Considering that Makoto Uchida’s work on Golden Axe was inspired by combining a fantasy backdrop with Double Dragon’s gameplay — alongside the fact that Golden Axe was originally going to be named as Battle Axe or Broad Axe instead — the greatest compliment we can give Numskull Games’ PS4 Battle Axe is that it successfully captures the spirit of its inspirations. From its origins as a Kickstarter project, Battle Axe was pitched by developers Henk Nieborg and Bitmap Bureau as a top-down game that draws its vision not just from Gauntlet, but also the settings of Golden Axe and Dungeons & Dragons: Shadow over Mystara.
Nieborg’s delightfully detailed pixel art presents Battle Axe like a CP System era arcade game, and the Capcom references extend to Manami Matsumae’s fantastic fantasy soundtrack, which is boosted from her experience of composing beat-’em-up music for Final Fight, and particularly her tunes in Magic Sword.
Gameplay mixes brawling with shooting, so while Fae the Dark Elf’s attacks are melee focussed, the contrast between the three selectable characters is what separates Battle Axe as being closer to a top-down run-and-gun game, rather than just hacking-and-slashing. Rooney’s cannon blasts play like a shooter, and making the most of Iolo’s Gunstar Heroes-esque fixed shot fireballs makes progressing as the Balin the Hobbit lookalike feel like a retro modern take on The Chaos Engine.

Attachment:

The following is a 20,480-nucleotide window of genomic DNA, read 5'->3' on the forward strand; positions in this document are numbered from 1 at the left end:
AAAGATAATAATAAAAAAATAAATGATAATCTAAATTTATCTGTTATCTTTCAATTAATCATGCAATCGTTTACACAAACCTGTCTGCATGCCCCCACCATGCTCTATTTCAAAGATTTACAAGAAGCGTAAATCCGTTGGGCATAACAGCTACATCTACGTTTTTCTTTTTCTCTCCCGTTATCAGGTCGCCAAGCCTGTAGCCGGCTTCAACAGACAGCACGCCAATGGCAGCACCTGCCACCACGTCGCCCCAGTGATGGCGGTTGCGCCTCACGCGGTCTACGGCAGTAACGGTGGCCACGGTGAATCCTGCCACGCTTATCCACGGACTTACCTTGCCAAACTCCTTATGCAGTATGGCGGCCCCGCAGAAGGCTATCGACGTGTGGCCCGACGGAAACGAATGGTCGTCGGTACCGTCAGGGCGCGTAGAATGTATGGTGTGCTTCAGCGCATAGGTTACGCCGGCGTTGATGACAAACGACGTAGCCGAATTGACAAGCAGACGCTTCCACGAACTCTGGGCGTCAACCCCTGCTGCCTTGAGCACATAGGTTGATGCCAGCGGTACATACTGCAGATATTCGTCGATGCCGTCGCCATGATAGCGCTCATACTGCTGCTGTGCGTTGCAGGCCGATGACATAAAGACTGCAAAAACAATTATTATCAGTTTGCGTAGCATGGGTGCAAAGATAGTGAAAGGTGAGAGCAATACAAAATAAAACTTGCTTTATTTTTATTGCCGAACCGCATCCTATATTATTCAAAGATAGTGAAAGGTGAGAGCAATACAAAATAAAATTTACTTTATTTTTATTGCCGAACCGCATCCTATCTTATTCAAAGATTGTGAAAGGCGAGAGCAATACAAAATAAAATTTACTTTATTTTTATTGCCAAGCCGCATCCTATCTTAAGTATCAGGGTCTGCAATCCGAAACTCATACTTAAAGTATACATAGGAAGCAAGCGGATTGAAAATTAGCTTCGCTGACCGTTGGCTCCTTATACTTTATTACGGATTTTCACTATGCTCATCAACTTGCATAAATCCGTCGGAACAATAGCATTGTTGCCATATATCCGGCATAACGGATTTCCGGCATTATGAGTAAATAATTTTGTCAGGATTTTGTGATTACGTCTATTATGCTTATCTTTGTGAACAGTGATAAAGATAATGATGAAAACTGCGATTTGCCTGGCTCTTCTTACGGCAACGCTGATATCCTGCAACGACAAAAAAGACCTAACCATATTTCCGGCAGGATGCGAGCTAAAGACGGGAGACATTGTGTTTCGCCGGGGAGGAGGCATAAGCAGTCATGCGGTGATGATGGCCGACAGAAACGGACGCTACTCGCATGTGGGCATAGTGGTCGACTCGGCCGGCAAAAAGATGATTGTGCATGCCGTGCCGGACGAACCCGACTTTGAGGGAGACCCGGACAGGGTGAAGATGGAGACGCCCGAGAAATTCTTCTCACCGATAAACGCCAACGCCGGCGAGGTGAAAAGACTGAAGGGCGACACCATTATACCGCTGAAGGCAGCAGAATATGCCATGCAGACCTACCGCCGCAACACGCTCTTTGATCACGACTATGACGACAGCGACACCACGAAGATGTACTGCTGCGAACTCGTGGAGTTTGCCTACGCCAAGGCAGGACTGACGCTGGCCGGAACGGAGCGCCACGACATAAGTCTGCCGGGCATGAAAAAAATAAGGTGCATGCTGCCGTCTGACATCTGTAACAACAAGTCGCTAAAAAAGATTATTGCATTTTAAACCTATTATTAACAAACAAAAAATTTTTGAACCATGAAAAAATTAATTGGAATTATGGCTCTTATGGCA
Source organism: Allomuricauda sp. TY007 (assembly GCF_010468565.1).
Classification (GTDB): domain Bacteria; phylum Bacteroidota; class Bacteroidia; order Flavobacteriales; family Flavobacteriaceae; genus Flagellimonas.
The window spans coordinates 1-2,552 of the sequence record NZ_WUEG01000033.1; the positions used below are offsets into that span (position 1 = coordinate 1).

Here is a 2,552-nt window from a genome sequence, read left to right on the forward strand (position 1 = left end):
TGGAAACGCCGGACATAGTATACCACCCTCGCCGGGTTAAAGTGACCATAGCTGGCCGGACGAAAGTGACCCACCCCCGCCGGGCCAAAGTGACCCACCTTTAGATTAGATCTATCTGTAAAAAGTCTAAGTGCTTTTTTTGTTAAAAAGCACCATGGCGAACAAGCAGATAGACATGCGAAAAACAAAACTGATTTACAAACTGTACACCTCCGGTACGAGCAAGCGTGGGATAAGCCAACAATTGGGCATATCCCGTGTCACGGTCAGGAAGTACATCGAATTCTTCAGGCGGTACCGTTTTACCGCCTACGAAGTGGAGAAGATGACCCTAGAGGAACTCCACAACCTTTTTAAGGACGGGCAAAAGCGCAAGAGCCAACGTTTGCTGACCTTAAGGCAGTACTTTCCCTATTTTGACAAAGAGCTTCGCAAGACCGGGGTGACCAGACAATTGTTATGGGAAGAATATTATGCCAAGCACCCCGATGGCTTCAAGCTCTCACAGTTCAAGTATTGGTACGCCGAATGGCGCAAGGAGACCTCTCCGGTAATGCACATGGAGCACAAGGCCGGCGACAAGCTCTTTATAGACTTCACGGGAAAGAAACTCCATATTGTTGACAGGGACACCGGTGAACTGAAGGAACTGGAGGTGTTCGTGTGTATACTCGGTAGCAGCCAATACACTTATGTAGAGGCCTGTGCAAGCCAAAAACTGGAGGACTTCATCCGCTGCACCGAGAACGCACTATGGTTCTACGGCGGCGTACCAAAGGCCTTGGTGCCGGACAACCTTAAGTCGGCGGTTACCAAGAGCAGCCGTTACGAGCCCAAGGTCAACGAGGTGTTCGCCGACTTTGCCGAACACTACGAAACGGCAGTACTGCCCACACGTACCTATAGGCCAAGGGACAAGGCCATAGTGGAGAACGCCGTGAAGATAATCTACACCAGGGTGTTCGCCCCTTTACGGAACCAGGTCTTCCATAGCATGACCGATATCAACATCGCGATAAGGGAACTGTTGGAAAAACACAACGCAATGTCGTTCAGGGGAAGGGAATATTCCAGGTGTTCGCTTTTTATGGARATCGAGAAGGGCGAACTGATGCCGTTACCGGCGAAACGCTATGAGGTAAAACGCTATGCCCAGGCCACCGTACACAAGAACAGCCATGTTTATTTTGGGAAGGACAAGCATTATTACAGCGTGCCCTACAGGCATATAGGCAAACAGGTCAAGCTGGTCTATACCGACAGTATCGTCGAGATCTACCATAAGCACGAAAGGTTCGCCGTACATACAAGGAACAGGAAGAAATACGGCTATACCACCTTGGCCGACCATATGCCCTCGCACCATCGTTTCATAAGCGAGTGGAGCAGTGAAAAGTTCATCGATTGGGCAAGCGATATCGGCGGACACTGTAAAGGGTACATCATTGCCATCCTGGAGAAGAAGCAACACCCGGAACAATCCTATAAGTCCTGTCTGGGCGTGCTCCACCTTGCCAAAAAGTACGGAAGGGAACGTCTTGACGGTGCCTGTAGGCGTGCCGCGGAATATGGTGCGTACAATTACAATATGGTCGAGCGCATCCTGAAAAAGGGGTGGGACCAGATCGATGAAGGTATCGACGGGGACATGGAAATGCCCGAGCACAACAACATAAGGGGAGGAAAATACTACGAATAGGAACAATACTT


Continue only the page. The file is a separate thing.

The difficulty curve is well balanced, where avoiding fire traps and hidden spikes takes precedence in Stage 3, and the challenge ramps up with aggressive enemies returning projectiles in the final Stage 4. Two player local co-op makes the game easier at first — although you both must press forward in unison, as players who rush ahead of a lagging friend are punished with cheap hits. Arcade Mode’s tough challenge and action-packed boss battles are rigidly old school in that losing three lives results in game over, and you have to restart the entire game without any checkpoints, or save states, and not even any credits to continue.
There’s replay value to be found in the Hard difficulty setting, or chasing 29 Trophies for a Platinum, as well as an unlockable New Game+ challenge. Yet, even the inclusion of an extra Infinite Mode highlights how the core gameplay becomes repetitive, plus the four main areas of Arcade Mode can be beaten in less than an hour. If the idea of exploring to save villagers reminds you fondly of Zombies Ate My Neighbors, or perhaps you remember isometric arcade brawlers like Dungeon Magic and Wizard Fire, then the nostalgia conjured up from Battle Axe mixing together two formidable old genres may still hack-and-slash its way into your heart.